Can Natural Hair Make You Broke?

I came across this article from Essence just a little while ago which purported that maintaining natural hair can be just as much if not more than relaxed hair and that black women were still slaves to their hair. Personally, I haven’t taken Essence all that seriously in years. Their content went from mostly relevant and thoughtful commentary about the issues facing black women to fluffy crap like, “How to make yourself irresistible to men,” around the time they were sold to media conglomerate Time Warner around 12 years ago. I actually didn’t to their directly to peruse the article. Another site posted this article. My thoughts? As I stated last time, maintaining your natural hair can be as cheap or as expensive as you want it to be. It may be more costly when you first go natural as you try to find products that work for your hair, but once you find your staples and have your regimen down, your outlay could decrease. At least in my case, anyway. It’s not necessary to spend $30 on a conditioner, particularly one which you’ll just rinse out of your hair. That’s money down the drain, to me at least. You can get Suave Naturals or V05 Moisture Milk for less than $3 at your nearest drugstore and they’ll work just as well( I personally like Suave Naturals better since it’s thicker). The pricier products don’t necessarily work any better than the cheaper ones but some people get caught up in their marketing. One example is Miss Jessie’s. They’re hella expensive but their stuff is full of crappy ingredients such as mineral oil. You can find similar products in any of the so-called “ethnic hair care” aisles in the drugstore for a fraction of the cost. I paid nearly $40 once for the Curly Pudding and that stuff dried out my hair. Then I’d paid nearly $30 for the Baby Buttercreme and that crap felt greasy and sat on top of my hair. After a few times,  I ended up tossing over $60 worth of product in the garbage. It was an expensive way to learn a lesson. One of my staple lines now is Shea Moisture and their stuff is around $10 and don’t have harmful ingredients. You don’t even have to buy commercial products if you don’t want to. You don’t have to go much farther than your kitchen cabinet and refrigerator for maintaining your hair. Olive, castor and coconut oils are great sealers. You can use eggs, mayonnaise, bananas, honey or yogurt for deep treatments. The only thing limiting you is your imagination.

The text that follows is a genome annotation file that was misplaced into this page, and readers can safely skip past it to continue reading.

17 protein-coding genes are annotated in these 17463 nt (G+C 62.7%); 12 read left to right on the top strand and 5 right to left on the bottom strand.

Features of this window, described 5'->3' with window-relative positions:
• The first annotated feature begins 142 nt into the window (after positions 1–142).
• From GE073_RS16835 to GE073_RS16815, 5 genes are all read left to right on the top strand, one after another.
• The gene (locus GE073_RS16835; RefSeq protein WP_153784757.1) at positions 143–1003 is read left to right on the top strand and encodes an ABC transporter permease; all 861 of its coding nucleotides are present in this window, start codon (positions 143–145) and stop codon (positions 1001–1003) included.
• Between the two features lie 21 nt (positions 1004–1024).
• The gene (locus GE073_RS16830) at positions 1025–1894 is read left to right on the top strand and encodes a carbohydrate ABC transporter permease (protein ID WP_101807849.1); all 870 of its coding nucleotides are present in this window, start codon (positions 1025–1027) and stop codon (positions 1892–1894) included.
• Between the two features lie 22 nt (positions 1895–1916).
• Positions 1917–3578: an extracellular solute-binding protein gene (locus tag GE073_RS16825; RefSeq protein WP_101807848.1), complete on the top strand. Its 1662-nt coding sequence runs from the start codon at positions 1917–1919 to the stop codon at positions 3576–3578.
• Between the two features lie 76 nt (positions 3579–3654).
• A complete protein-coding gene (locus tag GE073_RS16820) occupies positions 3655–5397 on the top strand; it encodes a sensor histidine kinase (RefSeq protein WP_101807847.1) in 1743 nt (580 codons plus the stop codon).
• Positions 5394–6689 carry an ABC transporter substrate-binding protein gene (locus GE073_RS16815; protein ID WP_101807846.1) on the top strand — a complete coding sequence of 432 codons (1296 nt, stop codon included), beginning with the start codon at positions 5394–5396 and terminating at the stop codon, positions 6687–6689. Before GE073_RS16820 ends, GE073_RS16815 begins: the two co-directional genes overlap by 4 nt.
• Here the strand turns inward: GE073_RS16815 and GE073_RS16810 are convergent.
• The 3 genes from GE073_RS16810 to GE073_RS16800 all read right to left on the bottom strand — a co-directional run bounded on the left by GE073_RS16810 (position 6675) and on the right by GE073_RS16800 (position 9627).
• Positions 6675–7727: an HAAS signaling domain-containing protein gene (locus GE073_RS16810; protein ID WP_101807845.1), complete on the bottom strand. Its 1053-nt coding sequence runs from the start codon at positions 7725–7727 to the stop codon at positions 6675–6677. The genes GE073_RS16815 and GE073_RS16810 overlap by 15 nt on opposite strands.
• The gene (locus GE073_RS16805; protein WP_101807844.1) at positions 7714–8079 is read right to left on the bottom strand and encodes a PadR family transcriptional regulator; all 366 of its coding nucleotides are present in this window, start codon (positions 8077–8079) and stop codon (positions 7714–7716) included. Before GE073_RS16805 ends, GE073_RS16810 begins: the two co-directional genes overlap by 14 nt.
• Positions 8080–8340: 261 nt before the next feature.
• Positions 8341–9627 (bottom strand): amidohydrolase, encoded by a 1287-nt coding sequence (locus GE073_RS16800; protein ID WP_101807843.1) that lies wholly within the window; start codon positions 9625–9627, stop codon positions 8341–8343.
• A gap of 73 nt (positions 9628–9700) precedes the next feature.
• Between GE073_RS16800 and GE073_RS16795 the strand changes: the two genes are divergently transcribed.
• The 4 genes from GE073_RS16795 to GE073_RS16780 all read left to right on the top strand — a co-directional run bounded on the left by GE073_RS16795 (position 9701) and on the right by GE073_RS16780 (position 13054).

If anything, maintaining relaxed hair was more costly for me. Depending on the salon, as I went to a number of them over the years, I’d paid anywhere from $50-$80 every 6-8 weeks for a touchup. If I wanted or needed a deep treatment and/or trims, that was another $10-$15 on top of that. As I also stated here, I often didn’t do my own hair, so there were times when I’d go every two weeks to get it washed, wrapped or roller set. That was another $20-$50, depending on the salon. The products I used to use on my relaxed hair, like Pink Oil, weren’t that expensive, so each month, those were at most, $15. Every month, I’d spend anywhere from $40-$160 paying other people to do my hair. It’s not uncommon to hear of black women going without lights just so they can get their hair on point. We spend about triple (or more) what other ethnic groups do on hair products, primarily due to the brainwashing we’re subjected to about straight hair being the gold standard.  I don’t spend nearly that much on my natural hair. For one thing, I rarely go to salons these days. I’ve seen too many horror stories on the hair boards about stylists cutting 5 inches of hair when the person only wanted a 1/2 inch trim and stylists frying people’s hair with flat irons and blow dryers causing heat damaged hair to risk it.  Plus, natural hair salons tend to be expensive so I couldn’t be a regular customer anyway. Also, I have my staples now so I’ll spend around $30 a month on products, though some months I don’t spend anything at all. So contrary to the Essence article, natural hair isn’t making me broke. It’s saving me money, money that I’d now rather use on other things. Also, I’m not a slave to it either as I don’t have to endure day long sessions at the salon. But your particular mileage may vary.


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